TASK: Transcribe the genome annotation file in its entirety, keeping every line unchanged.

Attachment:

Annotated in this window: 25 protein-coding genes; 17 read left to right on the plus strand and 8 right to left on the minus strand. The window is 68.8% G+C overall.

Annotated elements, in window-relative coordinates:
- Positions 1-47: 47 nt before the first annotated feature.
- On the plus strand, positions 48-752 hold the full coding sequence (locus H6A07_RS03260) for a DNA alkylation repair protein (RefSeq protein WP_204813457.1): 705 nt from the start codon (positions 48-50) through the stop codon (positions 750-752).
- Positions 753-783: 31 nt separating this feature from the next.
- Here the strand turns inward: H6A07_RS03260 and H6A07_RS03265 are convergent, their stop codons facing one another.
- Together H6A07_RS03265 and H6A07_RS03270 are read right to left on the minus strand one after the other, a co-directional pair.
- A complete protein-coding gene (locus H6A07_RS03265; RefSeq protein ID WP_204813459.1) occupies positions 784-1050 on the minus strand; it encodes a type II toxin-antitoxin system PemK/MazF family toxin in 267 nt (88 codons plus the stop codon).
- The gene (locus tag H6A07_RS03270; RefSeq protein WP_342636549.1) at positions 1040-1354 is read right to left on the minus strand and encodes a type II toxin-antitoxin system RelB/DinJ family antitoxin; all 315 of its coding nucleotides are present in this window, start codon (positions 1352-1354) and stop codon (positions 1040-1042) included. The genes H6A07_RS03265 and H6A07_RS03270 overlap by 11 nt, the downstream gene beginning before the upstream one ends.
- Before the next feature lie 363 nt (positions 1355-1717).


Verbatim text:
Annotated in this window: 25 protein-coding genes; 17 read left to right on the plus strand and 8 right to left on the minus strand. The window is 68.8% G+C overall.

Annotated elements, in window-relative coordinates:
- Positions 1-47: 47 nt before the first annotated feature.
- On the plus strand, positions 48-752 hold the full coding sequence (locus H6A07_RS03260) for a DNA alkylation repair protein (RefSeq protein WP_204813457.1): 705 nt from the start codon (positions 48-50) through the stop codon (positions 750-752).
- Positions 753-783: 31 nt separating this feature from the next.
- Here the strand turns inward: H6A07_RS03260 and H6A07_RS03265 are convergent, their stop codons facing one another.
- Together H6A07_RS03265 and H6A07_RS03270 are read right to left on the minus strand one after the other, a co-directional pair.
- A complete protein-coding gene (locus H6A07_RS03265; RefSeq protein ID WP_204813459.1) occupies positions 784-1050 on the minus strand; it encodes a type II toxin-antitoxin system PemK/MazF family toxin in 267 nt (88 codons plus the stop codon).
- The gene (locus tag H6A07_RS03270; RefSeq protein WP_342636549.1) at positions 1040-1354 is read right to left on the minus strand and encodes a type II toxin-antitoxin system RelB/DinJ family antitoxin; all 315 of its coding nucleotides are present in this window, start codon (positions 1352-1354) and stop codon (positions 1040-1042) included. The genes H6A07_RS03265 and H6A07_RS03270 overlap by 11 nt, the downstream gene beginning before the upstream one ends.
- Before the next feature lie 363 nt (positions 1355-1717).